Of course, we all know that there is no such thing as a free lunch, particularly in my line of work - but, pft, I'm far too frugal to turn my nose up at complimentary nosh, and besides, it was the perfect thing to do today. Brilliant sunshine, bright blues above and below, some friends amongst the gathered throng of mostly travel agents with a sprinkling of media and some Oceania faithful consumers - what's not to like?
Naturally, Oceania Insignia is one of the line's smaller ships - naturally, because I'm far too much of a cruise snob to even consider setting foot on board one of the huge monstrosities that get all the publicity these days. No, thanks to Silversea, I won't consider anything over 900 passengers - and even that feels a bit city-like. Insignia caters for 684 guests, looked after by 400 staff, who seemed typically friendly but professional.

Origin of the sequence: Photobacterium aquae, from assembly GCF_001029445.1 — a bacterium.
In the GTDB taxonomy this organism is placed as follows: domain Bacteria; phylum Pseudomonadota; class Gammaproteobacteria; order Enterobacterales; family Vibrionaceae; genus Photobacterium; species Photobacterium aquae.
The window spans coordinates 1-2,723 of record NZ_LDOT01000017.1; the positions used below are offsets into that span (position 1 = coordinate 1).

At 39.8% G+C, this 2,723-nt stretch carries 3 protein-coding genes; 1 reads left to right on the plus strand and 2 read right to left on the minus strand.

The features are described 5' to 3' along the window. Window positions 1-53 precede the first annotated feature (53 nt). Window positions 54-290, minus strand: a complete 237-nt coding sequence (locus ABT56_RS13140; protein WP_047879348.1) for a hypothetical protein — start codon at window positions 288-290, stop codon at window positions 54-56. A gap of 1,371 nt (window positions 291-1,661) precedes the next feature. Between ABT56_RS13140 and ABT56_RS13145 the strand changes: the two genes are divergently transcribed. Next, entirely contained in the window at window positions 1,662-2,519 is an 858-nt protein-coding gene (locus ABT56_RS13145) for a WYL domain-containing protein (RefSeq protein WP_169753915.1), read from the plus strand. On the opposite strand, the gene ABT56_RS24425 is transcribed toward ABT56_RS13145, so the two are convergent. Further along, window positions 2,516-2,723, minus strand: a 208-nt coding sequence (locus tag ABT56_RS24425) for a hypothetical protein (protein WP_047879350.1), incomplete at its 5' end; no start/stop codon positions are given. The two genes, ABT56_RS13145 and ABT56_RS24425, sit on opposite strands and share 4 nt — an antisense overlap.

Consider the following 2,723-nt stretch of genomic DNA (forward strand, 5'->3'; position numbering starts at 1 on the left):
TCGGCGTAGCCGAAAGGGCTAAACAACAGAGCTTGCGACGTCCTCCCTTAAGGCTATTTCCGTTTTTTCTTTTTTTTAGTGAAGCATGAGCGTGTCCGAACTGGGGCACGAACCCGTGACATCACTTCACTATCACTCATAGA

The ship has just been completely refurbished and is looking fashionably elegant - a lot of muted blue, green and of course the inevitable taupe, polished wood and marble, and some quite spectacular crystal chandeliers - very much in the style to which I have become accustomed, thank you kindly. 
We were shown over by Steve Mclaughlin, VP of Sales and obviously very pro-Oceania: a question about non-included alcohol was so neatly turned around that we all ended up nodding in agreement that yes, it is unfair to non- and moderate drinkers to have a booze charge built into their fares.